For the past five years, I’ve been ranking every film I see- just the new releases, from January 1st to December 31st. The rankings are subjective, based entirely on how much I enjoyed and/or connected with or appreciated the film rather than on some sort of objective artistic criteria. Basically, this is a list of 105 films released in 2017 ranked according to how much I liked them.

Read the Full 2017 List HERE.

What’s cool about 2017 is that #94 on this list is the first one I disliked. THAT MEANS I LIKED 93 MOVIES THIS YEAR (and, to be honest, The Square is probably ranked a bit low so it’s really 94, I was just too tired when I saw that one). I don’t remember a year of movies this good in my entire lifetime so, yeah, this is the bottom of the list and it’s gonna get hella dismissive and snarky beyond all necessity, but try to remember that I liked literally everything else so let me be mean to Pirates of the Caribbean while I have my chance before I go into “it was so wonderful! I wouldn’t change a thing!” mode higher up the list.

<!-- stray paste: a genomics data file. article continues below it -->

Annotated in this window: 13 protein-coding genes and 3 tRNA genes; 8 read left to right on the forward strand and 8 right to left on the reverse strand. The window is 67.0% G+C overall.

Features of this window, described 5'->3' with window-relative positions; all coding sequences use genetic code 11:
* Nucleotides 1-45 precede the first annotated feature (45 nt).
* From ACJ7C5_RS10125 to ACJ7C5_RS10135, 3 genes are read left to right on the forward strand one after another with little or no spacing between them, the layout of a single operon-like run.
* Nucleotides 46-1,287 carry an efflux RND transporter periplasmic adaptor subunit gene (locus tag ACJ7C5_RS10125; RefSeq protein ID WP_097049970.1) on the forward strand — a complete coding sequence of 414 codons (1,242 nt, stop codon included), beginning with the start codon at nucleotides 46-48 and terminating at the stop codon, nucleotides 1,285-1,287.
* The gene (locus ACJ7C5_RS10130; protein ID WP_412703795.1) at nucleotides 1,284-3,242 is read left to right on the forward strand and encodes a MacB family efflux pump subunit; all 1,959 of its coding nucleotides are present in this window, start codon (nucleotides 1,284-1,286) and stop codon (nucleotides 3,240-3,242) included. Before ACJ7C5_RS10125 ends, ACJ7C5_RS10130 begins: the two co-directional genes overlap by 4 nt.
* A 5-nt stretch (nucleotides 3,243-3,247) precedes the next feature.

85. Beatriz at Dinner
The insightful awkwardness of this biting class critique will always give it the distinction of being the first film that felt truly of the Trump era (though why anything would want that distinction is beyond me). It’s well-made and excellently cast, just a bit too heavy-handed for my taste.

86. Beauty & the Beast